Should Frailty Assessment Be Integrated into CV Practice?

Assessment of frailty should be integrated into cardiovascular practice in an effort to identify patients who may benefit from frailty interventions and improve health and well-being of older patients, particularly after cardiovascular interventions, according to a state-of-the-art review published Jan. 31 in the Journal of the American College of Cardiology.

Naila Ijaz, MD, et al., discuss the definitions of frailty; instruments used to measure frailty; and proposed interventions to prevent, reverse, or slow the progression of frailty in cardiovascular patients. Frailty is common among older adults who present in cardiovascular practices, but cardiovascular disease and frailty are “interdependent and have the same physiological underpinning that predisposes to the progression of both disease processes,” the authors write.

The authors discuss the association between frailty and cardiovascular disease, as well as instruments used to measure frailty during cardiovascular illness and the challenges of measuring frailty during acute cardiovascular disease. The review also looks at whether frailty is reversible and whether treatment of underlying risk factors of frailty can help identify at-risk patients. In addition, the review provides an overview of frailty interventions, such as physical interventions, which may include cardiac rehabilitation, as well as pharmacologic, dietary, cognitive and psychosocial interventions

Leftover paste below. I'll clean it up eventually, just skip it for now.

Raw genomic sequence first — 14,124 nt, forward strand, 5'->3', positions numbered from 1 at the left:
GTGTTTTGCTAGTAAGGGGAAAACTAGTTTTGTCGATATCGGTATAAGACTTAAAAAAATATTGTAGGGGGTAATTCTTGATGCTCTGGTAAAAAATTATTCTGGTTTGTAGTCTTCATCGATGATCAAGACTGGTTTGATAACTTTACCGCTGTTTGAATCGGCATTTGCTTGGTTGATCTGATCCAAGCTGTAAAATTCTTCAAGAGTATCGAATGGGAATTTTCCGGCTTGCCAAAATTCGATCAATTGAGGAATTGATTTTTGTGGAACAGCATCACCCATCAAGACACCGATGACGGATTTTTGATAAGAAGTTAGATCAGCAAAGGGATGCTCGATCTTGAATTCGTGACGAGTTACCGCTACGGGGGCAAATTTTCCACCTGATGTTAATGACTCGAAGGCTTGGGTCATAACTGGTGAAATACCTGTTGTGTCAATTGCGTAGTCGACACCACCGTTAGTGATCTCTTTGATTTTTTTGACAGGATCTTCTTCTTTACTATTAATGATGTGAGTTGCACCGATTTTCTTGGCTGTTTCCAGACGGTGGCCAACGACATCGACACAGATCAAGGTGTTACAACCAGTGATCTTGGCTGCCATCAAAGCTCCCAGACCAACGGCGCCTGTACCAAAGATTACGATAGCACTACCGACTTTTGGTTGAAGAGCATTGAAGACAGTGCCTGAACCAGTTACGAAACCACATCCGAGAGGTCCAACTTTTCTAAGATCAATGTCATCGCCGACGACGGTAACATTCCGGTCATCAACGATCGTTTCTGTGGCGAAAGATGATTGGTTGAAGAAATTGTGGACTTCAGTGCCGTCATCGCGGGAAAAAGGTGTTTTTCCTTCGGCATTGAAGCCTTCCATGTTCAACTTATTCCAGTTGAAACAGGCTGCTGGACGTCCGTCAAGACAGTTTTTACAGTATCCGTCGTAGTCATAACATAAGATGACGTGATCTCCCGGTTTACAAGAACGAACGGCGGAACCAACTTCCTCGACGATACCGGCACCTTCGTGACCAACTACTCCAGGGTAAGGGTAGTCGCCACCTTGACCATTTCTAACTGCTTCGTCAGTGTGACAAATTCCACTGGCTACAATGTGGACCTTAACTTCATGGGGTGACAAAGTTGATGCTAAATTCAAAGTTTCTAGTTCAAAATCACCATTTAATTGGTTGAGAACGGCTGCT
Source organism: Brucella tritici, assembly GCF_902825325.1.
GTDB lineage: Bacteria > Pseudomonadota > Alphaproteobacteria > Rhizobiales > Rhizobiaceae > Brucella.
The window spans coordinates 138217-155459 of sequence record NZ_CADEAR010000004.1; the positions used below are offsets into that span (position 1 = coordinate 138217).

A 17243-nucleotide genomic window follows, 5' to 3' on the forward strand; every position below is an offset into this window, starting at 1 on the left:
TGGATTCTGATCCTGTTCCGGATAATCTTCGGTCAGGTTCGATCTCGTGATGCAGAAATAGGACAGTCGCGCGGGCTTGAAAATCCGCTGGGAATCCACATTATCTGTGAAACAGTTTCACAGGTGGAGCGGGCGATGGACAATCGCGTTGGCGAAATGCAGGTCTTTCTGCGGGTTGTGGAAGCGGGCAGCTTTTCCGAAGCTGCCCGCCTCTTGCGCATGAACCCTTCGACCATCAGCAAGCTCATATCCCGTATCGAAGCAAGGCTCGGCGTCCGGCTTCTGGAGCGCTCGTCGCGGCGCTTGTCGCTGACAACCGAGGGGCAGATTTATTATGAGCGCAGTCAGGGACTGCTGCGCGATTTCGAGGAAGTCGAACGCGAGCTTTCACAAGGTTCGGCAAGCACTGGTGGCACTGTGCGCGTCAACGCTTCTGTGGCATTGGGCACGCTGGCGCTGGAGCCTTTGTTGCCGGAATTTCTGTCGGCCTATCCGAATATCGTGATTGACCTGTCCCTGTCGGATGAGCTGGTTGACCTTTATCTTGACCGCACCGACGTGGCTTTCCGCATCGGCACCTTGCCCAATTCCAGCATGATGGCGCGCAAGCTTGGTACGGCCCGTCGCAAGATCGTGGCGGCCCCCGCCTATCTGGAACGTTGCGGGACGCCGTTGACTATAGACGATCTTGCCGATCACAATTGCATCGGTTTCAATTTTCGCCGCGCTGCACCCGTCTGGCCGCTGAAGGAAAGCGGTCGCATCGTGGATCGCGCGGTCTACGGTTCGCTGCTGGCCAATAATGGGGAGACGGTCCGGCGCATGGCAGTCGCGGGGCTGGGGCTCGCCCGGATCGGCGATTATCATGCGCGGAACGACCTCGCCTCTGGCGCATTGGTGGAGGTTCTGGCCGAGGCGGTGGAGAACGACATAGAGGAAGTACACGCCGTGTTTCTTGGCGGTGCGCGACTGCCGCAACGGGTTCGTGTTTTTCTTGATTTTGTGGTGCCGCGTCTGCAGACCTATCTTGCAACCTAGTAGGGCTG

Finally, the review discusses gaps in knowledge related to frailty and cardiovascular disease. The authors note that further research is needed on “interventions that reverse frailty and the impacts thereof on long-term cardiovascular outcomes.” They also note that “prospective clinical trial data in older adult populations are needed to better outline the exact interactions among frailty status, [cardiovascular disease] risk factors, and potential downstream consequences, using prespecified and robust frailty assessment methods.”

According to the researchers, frailty is “relevant to the practice of cardiovascular medicine because each disease process can predispose to physical impairments that ultimately cause worsening of cardiovascular illness.” They note that emerging data suggests that multidimensional interventions that include cardiac rehabilitation have been associated with positive outcomes on frailty and physical function among heart failure patients. Efforts to integrate frailty assessment into cardiovascular practice are needed, but “clinical trials to evaluate frailty interventions in specific cardiac populations should further help optimize cardiovascular care in older adults,” they conclude.

Clinical Topics: Cardiovascular Care Team, Geriatric Cardiology, Heart Failure and Cardiomyopathies, Acute Heart Failure

Keywords: Geriatric Assessment, Frail Elderly, Cardiology, Cognition, Heart Failure, Risk Factors, Syndrome, Psychosocial Intervention, Data Visualization, Cardiovascular Diseases, Prospective Studies, Cardiac Rehabilitation, Frailty

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